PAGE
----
|Pair of Snow Buntings|
On the way out we saw a good selection of bay ducks: Scoters, Buffleheads, Loons. At the end of the beach the city has recently built up the dunes with a handful of small jetties and lots of grasses. This is to help reduce flooding of the Back River and hopefully helps protect our house. The target birds had been seen flying around the grasses and rocks. At the first cove we found at least 25 Savannah Sparrows. The most I have ever seen (probably in total; definitely at once). As we are scoping them for good views we see the white and black flashes of the Snow Buntings over the dune. We had heard from a photographer that we passed on the way in that they keep flying around and landing every couple of minutes. We made out way around to the next cover and through a pass in the dunes to where there were several hundred shore birds on the flats. And then the flash of white and black again. This time landing close to us allowing for some nice views. As they moved around we could see that two were slightly smaller and darker. And when the flock landed, they often landed off to the side. But often hidden behind grasses from out vantage point. After some patience and luck we could clearly see they were they two Lapland Longspurs. The longspurs were a life-bird for my wife and I while the Snow Buntings were a lifer for my uncle.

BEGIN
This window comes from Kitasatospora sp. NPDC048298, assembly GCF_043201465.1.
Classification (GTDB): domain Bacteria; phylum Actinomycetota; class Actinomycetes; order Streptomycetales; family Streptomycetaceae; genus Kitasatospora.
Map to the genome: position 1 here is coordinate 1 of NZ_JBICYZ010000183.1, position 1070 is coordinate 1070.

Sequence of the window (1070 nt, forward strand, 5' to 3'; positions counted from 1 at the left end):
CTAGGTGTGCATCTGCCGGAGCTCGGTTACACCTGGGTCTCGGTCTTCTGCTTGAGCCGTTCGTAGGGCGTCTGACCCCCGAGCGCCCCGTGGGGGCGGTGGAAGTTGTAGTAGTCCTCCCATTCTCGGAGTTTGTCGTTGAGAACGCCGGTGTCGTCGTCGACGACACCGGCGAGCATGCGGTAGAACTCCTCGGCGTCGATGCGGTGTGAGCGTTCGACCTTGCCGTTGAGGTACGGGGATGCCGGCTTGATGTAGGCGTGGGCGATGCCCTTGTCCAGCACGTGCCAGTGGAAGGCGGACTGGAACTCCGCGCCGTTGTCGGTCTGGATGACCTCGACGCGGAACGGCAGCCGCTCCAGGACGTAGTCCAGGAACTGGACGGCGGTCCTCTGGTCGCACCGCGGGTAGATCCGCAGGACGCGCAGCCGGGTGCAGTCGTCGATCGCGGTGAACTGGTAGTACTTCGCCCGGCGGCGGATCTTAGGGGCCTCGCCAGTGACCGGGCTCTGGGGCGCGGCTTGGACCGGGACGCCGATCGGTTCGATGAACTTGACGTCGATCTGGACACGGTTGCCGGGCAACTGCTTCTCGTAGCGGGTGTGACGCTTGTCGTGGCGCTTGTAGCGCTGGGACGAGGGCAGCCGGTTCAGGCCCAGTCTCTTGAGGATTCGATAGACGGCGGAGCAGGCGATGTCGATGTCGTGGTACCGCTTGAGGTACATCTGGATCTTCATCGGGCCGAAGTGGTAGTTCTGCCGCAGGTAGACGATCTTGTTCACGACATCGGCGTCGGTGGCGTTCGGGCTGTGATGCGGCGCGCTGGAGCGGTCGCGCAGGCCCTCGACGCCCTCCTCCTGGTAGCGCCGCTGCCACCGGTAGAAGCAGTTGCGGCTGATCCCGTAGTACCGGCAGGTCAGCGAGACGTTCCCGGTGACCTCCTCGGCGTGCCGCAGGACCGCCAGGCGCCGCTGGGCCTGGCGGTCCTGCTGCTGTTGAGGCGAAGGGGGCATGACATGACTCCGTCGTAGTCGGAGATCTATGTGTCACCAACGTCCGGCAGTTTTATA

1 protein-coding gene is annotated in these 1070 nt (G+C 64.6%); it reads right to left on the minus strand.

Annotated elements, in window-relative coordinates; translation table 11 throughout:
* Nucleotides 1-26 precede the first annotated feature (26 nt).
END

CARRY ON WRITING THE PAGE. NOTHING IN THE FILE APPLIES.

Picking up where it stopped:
We arrived early Friday morning to the designated meeting spot, the maintenance shed at Pea Island, to howling winds and heavy waves. As we huddled in the leeward side of the building several people were on their phones. Finally the trip leader came over and said they were likely going to close the Oregon Inlet bridge due to flooding before our trip was scheduled to end. That would trap everyone on Pea Island. That wasn't a big deal for us since the rental was just a couple miles south and we didn't have to cross the bridge. But everyone else was staying north of the bridge. So they decided to move the trip to the north side of the inlet to Bodie Island. We obviously didn't want to be trapped up there so we stayed behind. The leader said it would be fine for us to walk around the south pond.
So off we headed into the cold November wind. I'm not sure we headed around the right direction and we weren't seeing many birds. So after an hour and a half or so we decided to call it quits and go get something warm to drink at the house.
But as we approached the road we could see waves topping over the dunes and the water collecting at the base of the driveway down from the parking lot. The waves were coming every several seconds and there was a steady stream of water running down the back side; our side. It was clear that we had only minutes, not even tens of minutes, before the road at the bottom of the driveway would be flooded and trap us. So Sharon called out over the deafening wind "throw everything in the back seat and drive!" We would put stuff away once back at the house. So up we ran towards our car. As we could start seeing the parking lot we could see that it was good that we were among the late-comers as the side where everyone had parked was now under water and there were only a few dry spots.
|Snow Buntings in Flight|
The following year another big storm came through and finally tore an inlet through the island right where that shed and parking lot stood.